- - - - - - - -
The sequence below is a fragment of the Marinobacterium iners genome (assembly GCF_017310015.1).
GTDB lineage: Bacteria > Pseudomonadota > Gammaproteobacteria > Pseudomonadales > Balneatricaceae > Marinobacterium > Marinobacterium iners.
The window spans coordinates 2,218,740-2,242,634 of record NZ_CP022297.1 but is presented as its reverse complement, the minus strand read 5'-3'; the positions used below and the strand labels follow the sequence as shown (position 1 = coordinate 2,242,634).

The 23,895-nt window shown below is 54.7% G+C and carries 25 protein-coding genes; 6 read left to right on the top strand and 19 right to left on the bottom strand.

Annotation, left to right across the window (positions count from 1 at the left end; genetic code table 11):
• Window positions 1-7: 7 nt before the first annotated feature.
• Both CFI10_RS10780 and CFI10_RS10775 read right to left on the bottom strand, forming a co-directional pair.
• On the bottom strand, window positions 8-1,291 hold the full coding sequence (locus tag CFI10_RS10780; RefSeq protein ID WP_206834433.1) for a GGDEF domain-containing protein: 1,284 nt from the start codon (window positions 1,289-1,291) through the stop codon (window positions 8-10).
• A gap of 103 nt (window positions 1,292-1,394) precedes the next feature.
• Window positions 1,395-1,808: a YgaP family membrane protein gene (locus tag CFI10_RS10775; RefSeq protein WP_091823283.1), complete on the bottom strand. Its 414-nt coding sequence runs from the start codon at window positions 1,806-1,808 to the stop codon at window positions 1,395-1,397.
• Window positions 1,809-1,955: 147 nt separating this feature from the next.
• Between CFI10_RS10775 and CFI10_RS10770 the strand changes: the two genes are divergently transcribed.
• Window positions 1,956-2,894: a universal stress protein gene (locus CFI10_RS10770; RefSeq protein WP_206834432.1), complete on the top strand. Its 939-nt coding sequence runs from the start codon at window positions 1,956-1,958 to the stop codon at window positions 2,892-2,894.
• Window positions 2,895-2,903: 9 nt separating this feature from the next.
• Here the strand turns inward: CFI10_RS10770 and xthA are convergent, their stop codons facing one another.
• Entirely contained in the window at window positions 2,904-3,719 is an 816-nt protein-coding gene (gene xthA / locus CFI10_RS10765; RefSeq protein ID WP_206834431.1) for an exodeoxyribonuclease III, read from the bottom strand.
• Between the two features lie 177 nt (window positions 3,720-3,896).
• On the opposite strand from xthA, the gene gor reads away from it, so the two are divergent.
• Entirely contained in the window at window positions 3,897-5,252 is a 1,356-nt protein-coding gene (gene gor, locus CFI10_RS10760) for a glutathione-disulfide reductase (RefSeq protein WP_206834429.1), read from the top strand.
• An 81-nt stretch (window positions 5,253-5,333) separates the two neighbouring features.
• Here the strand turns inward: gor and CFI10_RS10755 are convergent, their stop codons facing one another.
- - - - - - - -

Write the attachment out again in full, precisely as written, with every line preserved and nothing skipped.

The sequence below is a fragment of the Marinobacterium iners genome (assembly GCF_017310015.1).
GTDB lineage: Bacteria > Pseudomonadota > Gammaproteobacteria > Pseudomonadales > Balneatricaceae > Marinobacterium > Marinobacterium iners.
The window spans coordinates 2,218,740-2,242,634 of record NZ_CP022297.1 but is presented as its reverse complement, the minus strand read 5'-3'; the positions used below and the strand labels follow the sequence as shown (position 1 = coordinate 2,242,634).

The 23,895-nt window shown below is 54.7% G+C and carries 25 protein-coding genes; 6 read left to right on the top strand and 19 right to left on the bottom strand.

Annotation, left to right across the window (positions count from 1 at the left end; genetic code table 11):
• Window positions 1-7: 7 nt before the first annotated feature.
• Both CFI10_RS10780 and CFI10_RS10775 read right to left on the bottom strand, forming a co-directional pair.
• On the bottom strand, window positions 8-1,291 hold the full coding sequence (locus tag CFI10_RS10780; RefSeq protein ID WP_206834433.1) for a GGDEF domain-containing protein: 1,284 nt from the start codon (window positions 1,289-1,291) through the stop codon (window positions 8-10).
• A gap of 103 nt (window positions 1,292-1,394) precedes the next feature.
• Window positions 1,395-1,808: a YgaP family membrane protein gene (locus tag CFI10_RS10775; RefSeq protein WP_091823283.1), complete on the bottom strand. Its 414-nt coding sequence runs from the start codon at window positions 1,806-1,808 to the stop codon at window positions 1,395-1,397.
• Window positions 1,809-1,955: 147 nt separating this feature from the next.
• Between CFI10_RS10775 and CFI10_RS10770 the strand changes: the two genes are divergently transcribed.
• Window positions 1,956-2,894: a universal stress protein gene (locus CFI10_RS10770; RefSeq protein WP_206834432.1), complete on the top strand. Its 939-nt coding sequence runs from the start codon at window positions 1,956-1,958 to the stop codon at window positions 2,892-2,894.
• Window positions 2,895-2,903: 9 nt separating this feature from the next.
• Here the strand turns inward: CFI10_RS10770 and xthA are convergent, their stop codons facing one another.
• Entirely contained in the window at window positions 2,904-3,719 is an 816-nt protein-coding gene (gene xthA / locus CFI10_RS10765; RefSeq protein ID WP_206834431.1) for an exodeoxyribonuclease III, read from the bottom strand.
• Between the two features lie 177 nt (window positions 3,720-3,896).
• On the opposite strand from xthA, the gene gor reads away from it, so the two are divergent.
• Entirely contained in the window at window positions 3,897-5,252 is a 1,356-nt protein-coding gene (gene gor, locus CFI10_RS10760) for a glutathione-disulfide reductase (RefSeq protein WP_206834429.1), read from the top strand.
• An 81-nt stretch (window positions 5,253-5,333) separates the two neighbouring features.
• Here the strand turns inward: gor and CFI10_RS10755 are convergent, their stop codons facing one another.